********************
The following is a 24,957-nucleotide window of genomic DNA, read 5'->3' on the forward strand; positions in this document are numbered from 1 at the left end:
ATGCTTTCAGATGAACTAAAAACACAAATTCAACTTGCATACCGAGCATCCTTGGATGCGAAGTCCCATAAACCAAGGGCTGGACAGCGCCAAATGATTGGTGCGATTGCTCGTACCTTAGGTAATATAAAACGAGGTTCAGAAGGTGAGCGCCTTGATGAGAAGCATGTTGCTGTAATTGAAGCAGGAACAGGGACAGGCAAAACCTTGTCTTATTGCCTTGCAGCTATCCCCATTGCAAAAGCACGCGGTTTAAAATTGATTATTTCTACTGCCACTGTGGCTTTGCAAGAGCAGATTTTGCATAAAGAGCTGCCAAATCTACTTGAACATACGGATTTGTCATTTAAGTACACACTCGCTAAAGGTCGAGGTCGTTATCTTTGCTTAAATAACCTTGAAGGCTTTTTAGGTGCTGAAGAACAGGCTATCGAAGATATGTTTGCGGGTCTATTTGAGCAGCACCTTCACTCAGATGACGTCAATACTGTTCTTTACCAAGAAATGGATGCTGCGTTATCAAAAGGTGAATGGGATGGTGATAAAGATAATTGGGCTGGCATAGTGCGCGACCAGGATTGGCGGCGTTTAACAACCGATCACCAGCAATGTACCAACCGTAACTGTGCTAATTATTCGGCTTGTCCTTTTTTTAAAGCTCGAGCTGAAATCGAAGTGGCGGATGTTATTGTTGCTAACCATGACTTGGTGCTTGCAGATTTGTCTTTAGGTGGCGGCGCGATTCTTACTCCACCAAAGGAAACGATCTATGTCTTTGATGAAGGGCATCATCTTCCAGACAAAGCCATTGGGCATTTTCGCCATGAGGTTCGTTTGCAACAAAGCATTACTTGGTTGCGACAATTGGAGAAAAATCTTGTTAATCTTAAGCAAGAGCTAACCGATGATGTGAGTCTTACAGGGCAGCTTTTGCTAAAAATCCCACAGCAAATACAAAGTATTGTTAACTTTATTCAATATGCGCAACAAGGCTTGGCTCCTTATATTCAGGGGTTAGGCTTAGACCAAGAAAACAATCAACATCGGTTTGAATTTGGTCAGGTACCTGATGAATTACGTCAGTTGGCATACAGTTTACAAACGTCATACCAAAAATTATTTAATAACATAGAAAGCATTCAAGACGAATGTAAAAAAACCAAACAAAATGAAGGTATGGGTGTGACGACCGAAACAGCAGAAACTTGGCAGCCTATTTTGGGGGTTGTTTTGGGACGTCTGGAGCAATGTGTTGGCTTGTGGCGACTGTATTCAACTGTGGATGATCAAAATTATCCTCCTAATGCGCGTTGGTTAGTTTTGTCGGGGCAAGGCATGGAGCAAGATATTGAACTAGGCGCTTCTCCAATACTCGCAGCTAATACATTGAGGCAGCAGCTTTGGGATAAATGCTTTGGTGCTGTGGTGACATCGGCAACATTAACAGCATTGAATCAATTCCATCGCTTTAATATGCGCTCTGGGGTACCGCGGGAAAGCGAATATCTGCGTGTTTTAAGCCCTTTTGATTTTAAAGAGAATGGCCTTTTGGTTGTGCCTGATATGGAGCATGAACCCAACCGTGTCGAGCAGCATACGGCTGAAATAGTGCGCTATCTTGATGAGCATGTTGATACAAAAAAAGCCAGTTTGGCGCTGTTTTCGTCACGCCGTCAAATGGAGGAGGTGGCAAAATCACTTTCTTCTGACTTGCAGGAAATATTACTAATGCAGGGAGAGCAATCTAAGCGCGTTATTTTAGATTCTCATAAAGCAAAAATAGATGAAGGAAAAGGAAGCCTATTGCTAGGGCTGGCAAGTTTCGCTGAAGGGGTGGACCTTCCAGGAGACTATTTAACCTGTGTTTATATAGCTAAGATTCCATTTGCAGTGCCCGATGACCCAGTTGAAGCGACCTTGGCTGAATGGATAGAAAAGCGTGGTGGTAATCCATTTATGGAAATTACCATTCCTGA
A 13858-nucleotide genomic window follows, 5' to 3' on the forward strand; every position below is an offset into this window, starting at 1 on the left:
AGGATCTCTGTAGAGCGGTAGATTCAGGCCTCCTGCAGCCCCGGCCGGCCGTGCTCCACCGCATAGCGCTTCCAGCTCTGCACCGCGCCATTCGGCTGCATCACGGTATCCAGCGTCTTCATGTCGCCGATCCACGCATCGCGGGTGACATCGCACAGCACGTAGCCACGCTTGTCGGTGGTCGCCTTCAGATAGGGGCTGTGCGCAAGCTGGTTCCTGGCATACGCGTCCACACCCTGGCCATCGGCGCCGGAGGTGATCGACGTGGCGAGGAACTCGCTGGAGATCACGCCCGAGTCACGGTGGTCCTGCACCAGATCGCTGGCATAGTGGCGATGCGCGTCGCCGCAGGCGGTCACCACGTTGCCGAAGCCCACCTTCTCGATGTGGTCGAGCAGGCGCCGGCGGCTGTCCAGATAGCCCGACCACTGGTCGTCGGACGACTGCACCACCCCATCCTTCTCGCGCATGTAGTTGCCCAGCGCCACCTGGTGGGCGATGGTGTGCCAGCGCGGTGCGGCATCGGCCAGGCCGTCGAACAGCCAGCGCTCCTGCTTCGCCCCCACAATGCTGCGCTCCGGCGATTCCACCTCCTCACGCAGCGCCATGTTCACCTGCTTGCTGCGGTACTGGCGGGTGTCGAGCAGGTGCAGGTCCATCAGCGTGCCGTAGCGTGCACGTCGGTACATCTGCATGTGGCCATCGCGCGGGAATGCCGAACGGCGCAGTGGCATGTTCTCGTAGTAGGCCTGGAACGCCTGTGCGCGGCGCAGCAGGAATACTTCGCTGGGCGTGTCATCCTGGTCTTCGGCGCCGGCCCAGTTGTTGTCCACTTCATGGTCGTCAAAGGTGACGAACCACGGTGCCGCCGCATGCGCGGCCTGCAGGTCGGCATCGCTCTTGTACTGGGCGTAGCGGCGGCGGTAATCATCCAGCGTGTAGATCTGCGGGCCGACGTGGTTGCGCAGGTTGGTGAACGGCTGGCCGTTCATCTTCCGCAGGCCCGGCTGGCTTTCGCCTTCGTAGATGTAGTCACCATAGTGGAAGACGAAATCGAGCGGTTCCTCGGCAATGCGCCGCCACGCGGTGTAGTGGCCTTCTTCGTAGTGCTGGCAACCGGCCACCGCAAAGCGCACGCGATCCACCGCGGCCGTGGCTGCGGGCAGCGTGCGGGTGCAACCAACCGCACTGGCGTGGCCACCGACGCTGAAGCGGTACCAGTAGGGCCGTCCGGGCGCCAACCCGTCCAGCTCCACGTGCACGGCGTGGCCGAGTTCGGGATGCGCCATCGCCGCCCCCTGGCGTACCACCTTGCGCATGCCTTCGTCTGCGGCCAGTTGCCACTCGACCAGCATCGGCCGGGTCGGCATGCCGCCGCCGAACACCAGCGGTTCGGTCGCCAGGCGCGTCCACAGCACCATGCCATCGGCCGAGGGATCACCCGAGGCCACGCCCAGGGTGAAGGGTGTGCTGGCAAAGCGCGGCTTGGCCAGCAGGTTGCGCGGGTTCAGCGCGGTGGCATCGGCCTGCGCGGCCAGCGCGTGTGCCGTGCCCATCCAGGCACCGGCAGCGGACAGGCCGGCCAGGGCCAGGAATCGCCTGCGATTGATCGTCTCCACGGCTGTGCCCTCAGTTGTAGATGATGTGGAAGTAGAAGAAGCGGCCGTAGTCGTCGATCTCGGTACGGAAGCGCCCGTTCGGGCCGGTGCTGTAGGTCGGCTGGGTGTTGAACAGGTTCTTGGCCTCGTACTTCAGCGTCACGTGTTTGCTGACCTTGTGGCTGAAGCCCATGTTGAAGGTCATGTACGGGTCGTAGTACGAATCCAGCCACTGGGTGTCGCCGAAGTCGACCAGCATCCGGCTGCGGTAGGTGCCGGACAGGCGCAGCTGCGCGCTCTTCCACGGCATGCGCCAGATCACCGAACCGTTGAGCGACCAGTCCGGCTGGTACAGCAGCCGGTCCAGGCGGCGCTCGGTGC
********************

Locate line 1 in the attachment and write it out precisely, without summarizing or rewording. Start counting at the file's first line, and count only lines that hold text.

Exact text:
The following is a 24,957-nucleotide window of genomic DNA, read 5'->3' on the forward strand; positions in this document are numbered from 1 at the left end: